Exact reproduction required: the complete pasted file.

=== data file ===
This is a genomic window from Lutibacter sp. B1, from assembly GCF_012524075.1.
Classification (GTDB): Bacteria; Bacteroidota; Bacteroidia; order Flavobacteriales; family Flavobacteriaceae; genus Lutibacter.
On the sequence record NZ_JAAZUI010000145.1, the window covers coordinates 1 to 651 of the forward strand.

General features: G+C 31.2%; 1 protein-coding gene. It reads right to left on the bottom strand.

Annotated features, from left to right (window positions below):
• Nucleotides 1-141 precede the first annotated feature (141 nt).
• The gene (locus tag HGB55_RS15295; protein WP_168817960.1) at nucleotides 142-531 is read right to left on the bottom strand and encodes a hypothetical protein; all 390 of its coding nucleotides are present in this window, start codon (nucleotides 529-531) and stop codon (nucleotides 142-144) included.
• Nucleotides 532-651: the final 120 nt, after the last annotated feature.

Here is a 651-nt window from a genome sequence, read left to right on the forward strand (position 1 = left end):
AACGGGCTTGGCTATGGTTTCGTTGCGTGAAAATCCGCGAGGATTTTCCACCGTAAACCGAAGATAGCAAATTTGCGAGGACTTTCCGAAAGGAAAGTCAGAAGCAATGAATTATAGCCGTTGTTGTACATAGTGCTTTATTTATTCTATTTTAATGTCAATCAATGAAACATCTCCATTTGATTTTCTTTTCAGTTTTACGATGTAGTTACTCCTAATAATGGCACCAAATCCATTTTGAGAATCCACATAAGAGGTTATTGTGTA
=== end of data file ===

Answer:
This is a genomic window from Lutibacter sp. B1, from assembly GCF_012524075.1.
Classification (GTDB): Bacteria; Bacteroidota; Bacteroidia; order Flavobacteriales; family Flavobacteriaceae; genus Lutibacter.
On the sequence record NZ_JAAZUI010000145.1, the window covers coordinates 1 to 651 of the forward strand.

General features: G+C 31.2%; 1 protein-coding gene. It reads right to left on the bottom strand.

Annotated features, from left to right (window positions below):
• Nucleotides 1-141 precede the first annotated feature (141 nt).
• The gene (locus tag HGB55_RS15295; protein WP_168817960.1) at nucleotides 142-531 is read right to left on the bottom strand and encodes a hypothetical protein; all 390 of its coding nucleotides are present in this window, start codon (nucleotides 529-531) and stop codon (nucleotides 142-144) included.
• Nucleotides 532-651: the final 120 nt, after the last annotated feature.

Here is a 651-nt window from a genome sequence, read left to right on the forward strand (position 1 = left end):
AACGGGCTTGGCTATGGTTTCGTTGCGTGAAAATCCGCGAGGATTTTCCACCGTAAACCGAAGATAGCAAATTTGCGAGGACTTTCCGAAAGGAAAGTCAGAAGCAATGAATTATAGCCGTTGTTGTACATAGTGCTTTATTTATTCTATTTTAATGTCAATCAATGAAACATCTCCATTTGATTTTCTTTTCAGTTTTACGATGTAGTTACTCCTAATAATGGCACCAAATCCATTTTGAGAATCCACATAAGAGGTTATTGTGTA